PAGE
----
Any ideas?

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  • Do not edit your question to mark it solved. Answer it yourself instead, containing the steps you used to solve it. – zx485 Jul 1 at 3:39
  • Well, I tried that below, but I was told that "this is not an answer" and to "add the information to my question". I'll undelete it, then. – Dissentrix Jul 1 at 18:29
  • Thanks for the info. I don't have the "see deleted answers" privilege, so I didn't know about it. – zx485 Jul 1 at 21:59
  • @Dissentrix A reboot may resolve an issue, but it is not a solution to the issue you describe... There's a fundamental difference. That fundamental difference matters when someone else has the same/similar issue and I can guarantee a reboot, in and of itself, will not solve the issue you describe (if a reboot was the solution, your prior reboot(s) would have resolved the issue), which is why I commented that your answer is not an answer, and to please add the information to your question instead. – JW0914 2 days ago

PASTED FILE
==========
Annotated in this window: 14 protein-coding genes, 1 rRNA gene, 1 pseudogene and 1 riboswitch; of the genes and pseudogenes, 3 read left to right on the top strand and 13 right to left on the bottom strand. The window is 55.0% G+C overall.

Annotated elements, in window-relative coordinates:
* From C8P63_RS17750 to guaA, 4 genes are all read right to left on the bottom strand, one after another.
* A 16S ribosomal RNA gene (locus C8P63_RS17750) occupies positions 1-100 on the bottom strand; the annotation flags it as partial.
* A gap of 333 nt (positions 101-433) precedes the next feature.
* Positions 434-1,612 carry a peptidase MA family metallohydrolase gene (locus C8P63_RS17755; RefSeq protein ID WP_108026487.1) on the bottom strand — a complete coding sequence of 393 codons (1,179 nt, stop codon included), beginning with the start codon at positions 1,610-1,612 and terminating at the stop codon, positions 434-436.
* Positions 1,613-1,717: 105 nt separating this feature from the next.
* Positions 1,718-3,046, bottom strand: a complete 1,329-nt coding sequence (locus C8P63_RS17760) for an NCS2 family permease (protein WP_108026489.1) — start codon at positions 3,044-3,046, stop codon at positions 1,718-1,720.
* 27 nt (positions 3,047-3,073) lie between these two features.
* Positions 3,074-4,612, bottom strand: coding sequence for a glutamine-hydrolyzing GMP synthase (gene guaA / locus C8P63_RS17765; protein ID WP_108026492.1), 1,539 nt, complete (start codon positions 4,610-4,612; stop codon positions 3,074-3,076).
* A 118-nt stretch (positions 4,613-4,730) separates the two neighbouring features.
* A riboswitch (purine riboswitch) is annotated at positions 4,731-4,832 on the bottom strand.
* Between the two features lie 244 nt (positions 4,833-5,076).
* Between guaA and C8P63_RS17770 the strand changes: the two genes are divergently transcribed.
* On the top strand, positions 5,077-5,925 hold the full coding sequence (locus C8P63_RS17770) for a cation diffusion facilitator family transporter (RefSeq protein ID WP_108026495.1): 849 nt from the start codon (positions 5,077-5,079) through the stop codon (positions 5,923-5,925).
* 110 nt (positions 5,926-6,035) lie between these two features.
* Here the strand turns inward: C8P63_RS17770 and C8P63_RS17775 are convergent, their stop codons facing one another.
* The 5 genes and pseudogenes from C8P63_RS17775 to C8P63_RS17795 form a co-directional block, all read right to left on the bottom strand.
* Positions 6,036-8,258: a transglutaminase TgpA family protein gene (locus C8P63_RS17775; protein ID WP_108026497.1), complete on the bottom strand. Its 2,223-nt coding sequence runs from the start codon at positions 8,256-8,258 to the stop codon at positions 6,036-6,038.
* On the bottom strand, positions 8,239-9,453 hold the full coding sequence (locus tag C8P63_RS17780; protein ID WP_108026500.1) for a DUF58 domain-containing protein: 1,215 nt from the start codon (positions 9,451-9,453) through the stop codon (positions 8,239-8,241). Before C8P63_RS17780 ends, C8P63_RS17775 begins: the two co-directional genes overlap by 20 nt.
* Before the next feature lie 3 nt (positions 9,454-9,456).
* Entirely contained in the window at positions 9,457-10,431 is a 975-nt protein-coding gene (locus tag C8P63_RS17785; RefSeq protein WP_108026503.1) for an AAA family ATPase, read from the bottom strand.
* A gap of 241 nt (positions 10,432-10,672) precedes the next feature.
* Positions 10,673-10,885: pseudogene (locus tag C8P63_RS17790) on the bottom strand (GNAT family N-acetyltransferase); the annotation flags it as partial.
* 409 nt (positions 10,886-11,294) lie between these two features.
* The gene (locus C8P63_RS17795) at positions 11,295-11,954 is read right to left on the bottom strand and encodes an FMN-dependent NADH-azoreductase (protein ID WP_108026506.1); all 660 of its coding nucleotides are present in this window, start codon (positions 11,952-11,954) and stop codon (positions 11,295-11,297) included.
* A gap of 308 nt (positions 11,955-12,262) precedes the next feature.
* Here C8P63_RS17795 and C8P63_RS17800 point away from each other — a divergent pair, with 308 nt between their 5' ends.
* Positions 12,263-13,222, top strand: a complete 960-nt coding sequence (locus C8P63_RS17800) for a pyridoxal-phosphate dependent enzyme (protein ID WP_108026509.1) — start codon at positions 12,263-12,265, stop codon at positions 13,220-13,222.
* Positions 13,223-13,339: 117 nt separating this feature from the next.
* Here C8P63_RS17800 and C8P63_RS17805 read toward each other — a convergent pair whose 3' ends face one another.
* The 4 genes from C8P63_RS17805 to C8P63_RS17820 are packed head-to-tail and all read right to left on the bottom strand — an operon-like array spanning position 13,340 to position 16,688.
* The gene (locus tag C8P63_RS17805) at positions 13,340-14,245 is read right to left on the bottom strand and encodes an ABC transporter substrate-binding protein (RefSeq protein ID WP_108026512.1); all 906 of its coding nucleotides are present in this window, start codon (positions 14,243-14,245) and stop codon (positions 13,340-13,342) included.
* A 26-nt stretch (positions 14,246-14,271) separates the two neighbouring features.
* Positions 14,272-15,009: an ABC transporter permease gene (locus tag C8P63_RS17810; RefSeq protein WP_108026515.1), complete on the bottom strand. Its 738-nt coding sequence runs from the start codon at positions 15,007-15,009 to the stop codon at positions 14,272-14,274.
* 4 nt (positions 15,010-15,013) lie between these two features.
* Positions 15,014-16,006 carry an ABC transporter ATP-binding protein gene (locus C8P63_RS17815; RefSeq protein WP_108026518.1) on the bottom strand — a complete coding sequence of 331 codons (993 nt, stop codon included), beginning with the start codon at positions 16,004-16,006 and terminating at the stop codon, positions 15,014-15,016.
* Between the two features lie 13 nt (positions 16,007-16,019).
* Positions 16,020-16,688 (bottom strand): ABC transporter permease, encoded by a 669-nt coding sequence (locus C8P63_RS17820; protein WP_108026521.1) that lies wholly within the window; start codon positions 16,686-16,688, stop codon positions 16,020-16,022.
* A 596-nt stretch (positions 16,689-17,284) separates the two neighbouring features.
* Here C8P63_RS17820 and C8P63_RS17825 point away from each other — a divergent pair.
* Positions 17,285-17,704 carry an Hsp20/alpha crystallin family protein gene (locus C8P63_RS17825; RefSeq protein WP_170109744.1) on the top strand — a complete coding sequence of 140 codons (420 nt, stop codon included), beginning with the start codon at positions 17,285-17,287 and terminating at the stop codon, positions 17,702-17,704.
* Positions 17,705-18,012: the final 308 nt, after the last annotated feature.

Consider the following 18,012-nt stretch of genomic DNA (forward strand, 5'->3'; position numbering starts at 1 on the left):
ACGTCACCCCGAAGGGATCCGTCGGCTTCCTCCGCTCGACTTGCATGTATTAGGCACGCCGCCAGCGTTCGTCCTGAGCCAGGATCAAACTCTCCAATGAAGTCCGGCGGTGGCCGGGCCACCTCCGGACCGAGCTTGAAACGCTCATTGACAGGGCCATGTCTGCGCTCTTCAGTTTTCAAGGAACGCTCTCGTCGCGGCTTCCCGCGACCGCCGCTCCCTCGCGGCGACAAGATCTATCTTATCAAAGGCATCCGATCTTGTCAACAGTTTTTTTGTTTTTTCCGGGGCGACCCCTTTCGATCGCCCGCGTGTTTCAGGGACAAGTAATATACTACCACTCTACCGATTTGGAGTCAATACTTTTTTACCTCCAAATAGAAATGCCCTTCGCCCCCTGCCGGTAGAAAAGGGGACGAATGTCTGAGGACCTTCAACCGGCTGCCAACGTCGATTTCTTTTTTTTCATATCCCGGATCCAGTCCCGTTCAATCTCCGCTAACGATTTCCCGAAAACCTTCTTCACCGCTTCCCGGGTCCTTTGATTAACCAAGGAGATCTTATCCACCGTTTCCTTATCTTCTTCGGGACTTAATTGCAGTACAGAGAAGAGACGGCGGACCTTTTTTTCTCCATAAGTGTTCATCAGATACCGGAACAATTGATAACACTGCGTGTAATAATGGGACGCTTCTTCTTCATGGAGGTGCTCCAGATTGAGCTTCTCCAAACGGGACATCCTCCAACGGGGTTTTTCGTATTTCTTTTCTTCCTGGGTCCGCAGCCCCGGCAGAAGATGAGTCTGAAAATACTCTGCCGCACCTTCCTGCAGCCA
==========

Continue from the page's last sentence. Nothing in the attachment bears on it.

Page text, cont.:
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To re-enable the Recycle Bin:

  1. File Explorer → C:\$RECYCLE.BIN → Right-click Recycle BinProperties
  2. General tab → Highlight the applicable drive(s)
  3. Settings for selected location → Tick Custom sizeOK
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  • Hmm - I just tried this, but similarly to the desktop recycle bin properties I described in my original post, my two hard drives don't even appear on the list of available locations. – Dissentrix Jun 30 at 11:03
  • @Dissentrix I misread information in your question... if the external drive(s) have a $RECYCLE.BIN directory, then it's likely the directory has become corrupted. To fix: rename the $RECYCLE.BIN directory $RECYCLE.BIN.corrupt on the affected drive, then delete $RECYCLE.BIN.corrupt. Navigate out of, then back into, the root of the drive and perform the steps in the answer to verify the issue is resolved. If not, run the following on each drive: chkdsk <drive>: /offlinescanandfix Beyond that, it would be more efficient to backup the contents and reformat the external as NTFS. – JW0914 Jun 30 at 11:26